In part 1 of our commentary we covered a great deal of critical fundamental developments, which are ...
Currency ETFs and Inflation
12/03/2013 9:00 am EST
The annual rate of inflation currently stands at 1.0%; but, as any Wall Street currency trader will tell you, it's not what's happening right now that counts. And most economists see it rising over the next year or two, suggests Brian O'Connell in Wealth Daily.
Increasingly, savvy investors are turning to a surprising—yet historically effective—inflation-fighting tool: currency exchange traded funds.
This is especially true of non-US currency ETFs. With the dollar losing value against other global currencies—as the US government takes on more foreign debt—a hedge in a fund that tracks foreign currencies can keep you one step ahead of inflation—and one step closer to your investment goals.
Currency ETFs allow investors to speculate in the currency market, without the risk of investing directly in currencies, and without entering the forex market.
Like all ETFs, currency funds enable investors to invest in a single currency or basket of currencies, while still taking full advantage of fluctuations in the currency market.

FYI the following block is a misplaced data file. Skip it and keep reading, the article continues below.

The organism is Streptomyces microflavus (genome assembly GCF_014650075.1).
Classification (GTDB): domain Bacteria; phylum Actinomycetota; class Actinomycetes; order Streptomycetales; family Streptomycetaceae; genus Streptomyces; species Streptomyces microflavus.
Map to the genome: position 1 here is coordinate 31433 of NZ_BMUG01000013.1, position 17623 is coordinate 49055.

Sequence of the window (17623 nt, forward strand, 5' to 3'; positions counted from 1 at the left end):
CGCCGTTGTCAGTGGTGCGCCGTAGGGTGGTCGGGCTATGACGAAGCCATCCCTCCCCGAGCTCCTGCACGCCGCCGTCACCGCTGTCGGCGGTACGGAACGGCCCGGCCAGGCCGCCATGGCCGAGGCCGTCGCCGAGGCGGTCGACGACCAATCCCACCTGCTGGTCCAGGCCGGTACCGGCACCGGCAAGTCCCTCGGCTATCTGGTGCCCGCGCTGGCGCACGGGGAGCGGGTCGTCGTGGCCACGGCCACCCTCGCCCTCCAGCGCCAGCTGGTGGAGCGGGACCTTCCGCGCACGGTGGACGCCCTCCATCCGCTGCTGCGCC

The majority of US investors have their entire portfolios stocked with US companies, and thus are tied directly to the fortunes of the US dollar.
Given the precarious state of the US economy these days, currency ETFs provide US investors some much-needed exposure to non-US currencies.
Currencies are notoriously fast-moving investments. If you're not prepared to do your homework, or if you're blindsided by geopolitical events (like the crash of the Japanese economy following the earthquake and tsunami of March 2011), you might think twice before committing any cash to the currency market.
You can buy a currency ETF that focuses on a single country currency, or you can mix and match currencies within a single ETF, hoping the better performing currencies override the poorer performing ones.
There are seemingly as many currency ETFs as Baskin-Robbins has flavors of ice cream. So, to keep things simple, consider a conventional play: the PowerShares DB US Dollar Index Bullish (UUP), which tracks the performance of the US dollar against key global currencies, like the yen and the pound.
If the dollar rises, the fund goes up; when the dollar declines, the fund's value declines.
To make a contrarian play, the PowerShares DB US Dollar Index Bearish (UDN) works the opposite way: When the dollar declines, the fund fares better.
To leverage the increasingly powerful Chinese economy (the largest buyer of US debt going into 2014), kick some tires with the Wisdom Tree Chinese Yuan Fund (CYB).
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